Pelizloy Realty Corp. v. Province of Benguet Facts: P Pelizloy, located at Benguet, owns Palm Grove Resort, which is designed for recreation and which has facilities like swimming pools, a spa and function halls. December 8, 2005, the Provincial Board of the Province of Benguet approved a tax ordinance known as Benguet Revenue Code of 2005 in which Section 59 of Article X thereof levied a 10% amusement tax on gross receipts from admissions to resorts, swimming pools, bath houses, hot springs and tourist spots. It was Ps position that the Tax ordinances imposition of a 10% amusement tax on gross receipts from admission for resorts, swimming pools, bath houses, hot springs, and tourist spots is an ultra vires act on the part of the Province of Benguet. Thus, it filed an appeal/petition before the Secretary of Justice on January 27, 2006. When SOJ failed to decide on its petition, P filed a petition for declaratory relief and Injuction before the RTC. P argued that Section 59, Article X of the tax ordinance imposed a percentage tax in violation of the limitation on the taxing powers of the LGUs under Section 133 (i) of the LGC. Thus, it was null and void ab initio.

Issue(s) WON Section 59, Article X of the Benguet Revenue Code of 2005 levies a percentage tax; WON provinces are authorized to impose amusement taxes on admission fees to resorts, swimming pools, bath houses, hot springs, and tourist spots for being amusement places under the LGC.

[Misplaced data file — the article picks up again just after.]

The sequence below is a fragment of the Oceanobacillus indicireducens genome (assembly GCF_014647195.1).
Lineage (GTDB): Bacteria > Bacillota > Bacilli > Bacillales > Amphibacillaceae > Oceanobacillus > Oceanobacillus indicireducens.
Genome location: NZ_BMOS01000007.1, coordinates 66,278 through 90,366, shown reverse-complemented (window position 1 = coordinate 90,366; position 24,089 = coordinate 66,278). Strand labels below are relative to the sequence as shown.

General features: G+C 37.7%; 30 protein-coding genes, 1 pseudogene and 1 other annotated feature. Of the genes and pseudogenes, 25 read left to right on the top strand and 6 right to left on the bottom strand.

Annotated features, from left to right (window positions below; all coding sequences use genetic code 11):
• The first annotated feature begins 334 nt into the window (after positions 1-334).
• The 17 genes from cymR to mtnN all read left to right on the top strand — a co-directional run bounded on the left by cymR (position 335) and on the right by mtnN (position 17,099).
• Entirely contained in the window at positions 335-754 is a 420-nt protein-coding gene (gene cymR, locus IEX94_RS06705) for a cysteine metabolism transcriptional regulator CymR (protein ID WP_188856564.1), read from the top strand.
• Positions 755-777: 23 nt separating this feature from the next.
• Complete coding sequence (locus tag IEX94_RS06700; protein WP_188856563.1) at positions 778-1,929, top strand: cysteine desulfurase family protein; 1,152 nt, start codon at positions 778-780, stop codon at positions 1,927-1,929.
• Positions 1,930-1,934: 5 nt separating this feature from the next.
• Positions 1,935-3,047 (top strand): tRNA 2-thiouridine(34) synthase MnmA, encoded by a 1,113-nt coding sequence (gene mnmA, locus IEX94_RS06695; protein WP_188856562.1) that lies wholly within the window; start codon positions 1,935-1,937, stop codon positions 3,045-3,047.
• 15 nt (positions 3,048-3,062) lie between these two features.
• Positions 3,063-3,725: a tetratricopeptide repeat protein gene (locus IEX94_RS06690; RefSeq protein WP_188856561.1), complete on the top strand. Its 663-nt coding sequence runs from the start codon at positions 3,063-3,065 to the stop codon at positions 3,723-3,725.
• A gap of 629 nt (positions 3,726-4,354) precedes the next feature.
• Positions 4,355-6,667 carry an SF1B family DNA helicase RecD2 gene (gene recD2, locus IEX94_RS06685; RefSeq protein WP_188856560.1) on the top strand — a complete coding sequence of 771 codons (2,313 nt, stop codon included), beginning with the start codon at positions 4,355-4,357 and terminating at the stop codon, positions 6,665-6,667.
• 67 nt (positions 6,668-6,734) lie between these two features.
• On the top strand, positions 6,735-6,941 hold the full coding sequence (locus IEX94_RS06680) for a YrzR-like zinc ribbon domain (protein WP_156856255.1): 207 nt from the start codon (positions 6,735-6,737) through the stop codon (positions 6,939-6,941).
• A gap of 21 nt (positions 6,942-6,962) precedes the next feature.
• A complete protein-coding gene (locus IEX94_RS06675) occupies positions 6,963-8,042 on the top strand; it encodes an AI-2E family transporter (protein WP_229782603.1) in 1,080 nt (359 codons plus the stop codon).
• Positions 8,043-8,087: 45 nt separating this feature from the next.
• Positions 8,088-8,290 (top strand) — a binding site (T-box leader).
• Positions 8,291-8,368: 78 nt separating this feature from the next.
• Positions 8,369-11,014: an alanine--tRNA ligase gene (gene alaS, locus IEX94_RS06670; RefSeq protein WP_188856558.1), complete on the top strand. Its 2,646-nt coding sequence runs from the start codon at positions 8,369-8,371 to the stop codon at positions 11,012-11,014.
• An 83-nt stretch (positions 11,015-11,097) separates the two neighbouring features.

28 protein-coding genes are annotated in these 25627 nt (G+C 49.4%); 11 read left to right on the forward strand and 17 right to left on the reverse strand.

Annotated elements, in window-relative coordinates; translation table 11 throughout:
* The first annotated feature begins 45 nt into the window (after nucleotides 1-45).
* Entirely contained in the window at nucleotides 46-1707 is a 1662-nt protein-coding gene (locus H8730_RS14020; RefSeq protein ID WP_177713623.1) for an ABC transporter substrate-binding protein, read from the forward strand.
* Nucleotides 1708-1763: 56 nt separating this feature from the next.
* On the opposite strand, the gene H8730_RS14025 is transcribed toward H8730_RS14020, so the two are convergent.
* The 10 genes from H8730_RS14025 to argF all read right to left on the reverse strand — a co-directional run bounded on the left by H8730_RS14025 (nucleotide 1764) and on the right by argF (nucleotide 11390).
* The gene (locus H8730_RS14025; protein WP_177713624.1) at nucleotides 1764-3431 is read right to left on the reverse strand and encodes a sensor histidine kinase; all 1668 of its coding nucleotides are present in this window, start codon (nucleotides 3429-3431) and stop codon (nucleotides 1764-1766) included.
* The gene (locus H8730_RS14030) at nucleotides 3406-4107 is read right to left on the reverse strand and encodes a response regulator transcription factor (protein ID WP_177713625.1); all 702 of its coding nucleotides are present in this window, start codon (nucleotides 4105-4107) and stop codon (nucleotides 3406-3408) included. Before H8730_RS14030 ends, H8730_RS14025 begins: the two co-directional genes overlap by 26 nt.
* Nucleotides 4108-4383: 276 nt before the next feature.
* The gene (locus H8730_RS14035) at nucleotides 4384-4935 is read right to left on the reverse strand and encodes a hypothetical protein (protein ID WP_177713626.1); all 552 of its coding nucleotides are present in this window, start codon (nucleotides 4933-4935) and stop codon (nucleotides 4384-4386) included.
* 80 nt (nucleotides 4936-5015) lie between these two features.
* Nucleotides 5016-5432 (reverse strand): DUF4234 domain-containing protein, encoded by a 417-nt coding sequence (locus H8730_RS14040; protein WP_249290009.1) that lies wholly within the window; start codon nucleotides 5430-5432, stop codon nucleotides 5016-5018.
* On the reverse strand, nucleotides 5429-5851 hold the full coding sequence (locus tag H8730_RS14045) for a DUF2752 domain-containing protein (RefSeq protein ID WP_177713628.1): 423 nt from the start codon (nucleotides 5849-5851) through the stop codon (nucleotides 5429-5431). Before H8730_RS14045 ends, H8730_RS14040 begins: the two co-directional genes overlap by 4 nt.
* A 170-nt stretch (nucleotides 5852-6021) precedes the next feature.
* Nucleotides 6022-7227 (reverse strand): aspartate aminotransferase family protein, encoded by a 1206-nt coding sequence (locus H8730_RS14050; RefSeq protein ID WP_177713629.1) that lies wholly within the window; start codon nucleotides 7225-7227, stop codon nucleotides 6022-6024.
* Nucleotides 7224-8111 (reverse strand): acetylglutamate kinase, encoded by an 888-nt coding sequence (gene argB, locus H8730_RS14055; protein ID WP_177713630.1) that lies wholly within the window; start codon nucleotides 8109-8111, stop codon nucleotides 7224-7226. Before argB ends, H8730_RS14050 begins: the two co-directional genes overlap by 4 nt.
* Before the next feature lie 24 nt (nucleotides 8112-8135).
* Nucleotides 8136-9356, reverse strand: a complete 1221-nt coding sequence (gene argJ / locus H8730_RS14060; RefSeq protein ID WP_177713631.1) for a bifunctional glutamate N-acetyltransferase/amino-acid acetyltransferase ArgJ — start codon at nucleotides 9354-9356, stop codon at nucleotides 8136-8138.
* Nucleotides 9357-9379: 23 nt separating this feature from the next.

Ruling: The power to tax is an attribute of sovereignty, and as such, inheres in the State. Such, however, is not true fr provinces, cities, municipalities and barangays as they are not the sovereign; rather, they are mere territorial and political subdivisions of the RP. Icard v. City Council of Baguio: It is settled that a municipal corporation unlike a sovereign state is clothed with no inherent power of taxation. The charter or statute must plainly show an intent to confer that power or municipality, cannot assume it. And the power when granted is to be construed in strictissimi juris. Any doubt or ambiguity out of th term used in granting that power must be resolved against the municipality. Inferences, implications, deduction all these have no place in the interpretation of a municipal corporation. Therefore, the power of a province to tax is limited to the extent that such power is delegated to it either by the Constitution or by statute. Section 5, Article X of the 1987 Constitution is clear on this point. Nevertheless, such authority is subject to such guidelines and limitations as the Congress may provide. In conformity with Section 3, Article X of the 1987 Constitution, Congress enacted RA 7160 or LGC of 1991. Relevant provisions of Book II of the LGC establish the parameters of the taxing powers of the LGUS: (1) Section 130 provides for the fundamental principles governing the taxing powers of LGUS, (2) Section 133 provides for the common limitations on the taxing powers of LGUS. Section 133 (i) prohibits the levy by the LGUs of percentage tax or VAT on sales, barters or exchanges or similar transactions on goods or services except as otherwise provided by the LGC. CIR v. Citytrust Investment Phils: Percentage tax is a tax measured by a certain percentage of the gross selling price or gross value in money of goods sold, bartered or imported; or of the gross receipts or earning derived by any person engaged in the sales of services. NIRC, in Section 125, Title V, lists amusements taxes as among (other) percentage taxes which are levied regardless of whether or not a taxpayer is already liable to pay VAT. Amusement taxes are fixed at a certain percentage of the gross receipts incurred by certain specified establishments. Thus, applying the definition in the CIR v. Citytrust and drawingfrom the treatment of amusement taxes by the NIRC, amusement taxes are percentage taxes as correctly argued by Pelizloy. However, provinces are not barred from levying amusement taxes even if amusement taxes are a form of percentage taxes. Section 133 (i) of the LGC prohibits the levy of percentage taxes except as otherwise provided by the LGC.